21 facts about the Lancaster bomber!

1.  The Lancaster’s most famous exploit was its involvement in Operation Chastise, an attack on German dams in the Ruhr Valley which later earned the colloquial name of 'The Dam Busters'. Out of three dams on the Eder, Möhne, and Sorpe rivers, Allied forces breached two of them and partially breached the third after dropping the revolutionary 'bouncing bomb' from their Lancs.

 

2.  Another of the Lancaster's famed accolades was the sinking of the German battleship Tirpitz on November 12, 1944, in the remote Kaa fjord of Norway. 31 Lancasters dropped 12,000-pound (5,400-kg) “Tallboy” bombs.

 

3. Bomber Command suffered its first Lancaster loss on February 7, 1942. L7542 joined 44 Squadron at Waddington, but crashed when , the pilot got the wind direction wrong and made an abrupt manoeuvre to correct his error, only to lose control. Luckily, nobody was hurt. Including test-flying for signing off at Woodford, L7542 had a flying life of just six hours.

 

4. A Lancaster called ‘Aries’ was the first British aircraft to fly around the world and later became a pioneer of polar flying.

 

5. The Lancaster design was an improvement upon the twin-engined Avro Manchester bomber. Production, for the most part, was done in Lancashire before final assembly in Cheshire, hence the name of the bomber.

 

6.  Lancasters powered by Bristol Hercules air-cooled radial engines were produced as a result of shortages of Merlin engines, but these proved to be less capable than Merlin-powered versions and therefore the production of the Merlin engine was outsourced to America.

 

7. Over half of the 7,377 Lancasters produced (3,932 of them to be exact), were shot down during the war, at a total cost of £186,770,000 (or £7,397,375,152 in today's money). 

 

 
8. Weighing 16,738 kg empty, the Lancaster was able to haul an additional 15,014 kg in fuel and bombs.

 

9. Each Lancaster cost between £45,000 and £50,000 each to produce (that's around £2 million in today's money.)

 

10. Killingholme’s 550 Squadron wrote itself into RAF history when three of its Lancasters went on to complete 100 operations. The accolade made ‘Five-Fifty’ one of only three squadrons ever to record a ‘hat-trick’ of centenarians with Avro’s masterpiece. That accolade would have been an unprecedented fourth but for an instrument failure on the unit’s oldest aircraft.

 

11. Apart from the 683 base model, BAE lists 15 other variants of the Lancaster bomber: 
  • B.1
  • B.1 Special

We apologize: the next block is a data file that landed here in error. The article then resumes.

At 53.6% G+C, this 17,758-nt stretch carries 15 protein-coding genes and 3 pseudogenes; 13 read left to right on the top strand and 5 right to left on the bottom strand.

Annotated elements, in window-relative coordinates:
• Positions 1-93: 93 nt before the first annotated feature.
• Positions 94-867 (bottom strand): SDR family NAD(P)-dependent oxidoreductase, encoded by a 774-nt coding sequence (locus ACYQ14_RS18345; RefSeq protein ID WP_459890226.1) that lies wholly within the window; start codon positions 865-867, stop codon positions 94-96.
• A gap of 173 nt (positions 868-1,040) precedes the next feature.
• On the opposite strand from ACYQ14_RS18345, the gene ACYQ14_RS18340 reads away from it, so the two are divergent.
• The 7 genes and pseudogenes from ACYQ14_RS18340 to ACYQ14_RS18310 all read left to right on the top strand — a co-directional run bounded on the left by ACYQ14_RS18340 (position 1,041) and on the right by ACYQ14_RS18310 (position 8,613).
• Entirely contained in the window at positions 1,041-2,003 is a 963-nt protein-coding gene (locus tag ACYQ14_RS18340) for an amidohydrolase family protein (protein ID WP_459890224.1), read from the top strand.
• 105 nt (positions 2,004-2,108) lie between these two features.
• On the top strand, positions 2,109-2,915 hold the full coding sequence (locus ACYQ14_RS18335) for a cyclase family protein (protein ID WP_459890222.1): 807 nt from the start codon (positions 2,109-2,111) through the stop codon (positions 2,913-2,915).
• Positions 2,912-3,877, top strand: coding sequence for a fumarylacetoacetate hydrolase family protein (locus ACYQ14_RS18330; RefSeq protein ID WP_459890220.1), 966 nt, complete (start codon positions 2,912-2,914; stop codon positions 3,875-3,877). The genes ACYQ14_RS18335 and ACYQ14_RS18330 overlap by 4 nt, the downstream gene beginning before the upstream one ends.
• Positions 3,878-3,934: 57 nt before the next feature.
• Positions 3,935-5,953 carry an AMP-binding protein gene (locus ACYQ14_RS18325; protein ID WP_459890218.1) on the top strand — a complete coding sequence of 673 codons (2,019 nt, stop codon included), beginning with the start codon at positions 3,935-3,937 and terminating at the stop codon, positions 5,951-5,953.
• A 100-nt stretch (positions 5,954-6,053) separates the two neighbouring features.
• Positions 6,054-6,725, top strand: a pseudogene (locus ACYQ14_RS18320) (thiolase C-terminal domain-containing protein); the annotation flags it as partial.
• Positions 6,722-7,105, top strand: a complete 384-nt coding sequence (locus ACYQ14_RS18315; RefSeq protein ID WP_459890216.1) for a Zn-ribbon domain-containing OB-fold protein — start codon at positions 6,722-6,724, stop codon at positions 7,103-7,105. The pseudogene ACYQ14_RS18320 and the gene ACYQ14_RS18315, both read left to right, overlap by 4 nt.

• PR.1B1 (photographic reconnaissance)
  • B.1 (FE, modified for the tropics)
  • B.II
  • B.III
  • B.III Special
  • The air-sea rescue variants ASR.III and ASR.3N.III
  • The maritime recon models GR.3 and MR.3
  • The models B.IV, B.VII, B.X, and the B.XV
 
12. At 20,000 feet, temperatures inside the cramped Lancaster could plummet to minus 40, potentially leading to frostbite!

 

13. Avro’s first contract was for 1,070 Lancasters but more soon followed. In fact, the orders for the bomber was too much for Avro and work was contracted out to other companies, such as Armstrong Whitley, Vickers Armstrong and Austin Morris. In all, 7,377 Lancasters were built.

 

14. The Lancaster flew more than 156,000 sorties in World War Two.

 

15. The ‘Grand Slam’ (at 9979 kg) was the heaviest bomb carried in World War Two. Changes had to be made to the design of the Lancaster bomb bay in order to cater to it being able to carry such a large load.

 

16. The Lancaster had eight 0.303 machine guns in various turrets on board.

 

17. Throughout World War Two, the plane dropped a total of 608,000 tons of high explosive bombs and more than 51 million incendiary bombs.

 

18. The Lanc had a ceiling height of 24,500 feet (7470 metres)

 

19. The Lancaster bomber could reach speeds of up to 282 mph (454 km/h) at a weight of 63,000 lb on its four Rolls-Royce Merlin V12 engines.

 

20. The Lancaster was one of the largest bombers in WWII, at 21 metres long and with a wingspan of 31 metres!

 

21. In tons of bombs dropped per aircraft lost, the Lancaster's superior figures were particularly telling of how much better its performance was that its main competitor, the Handley Page Halifax. The Lancaster's average was 107 tons as opposed to 48 for the Halifax for each aircraft lost on operations by the summer of 1943.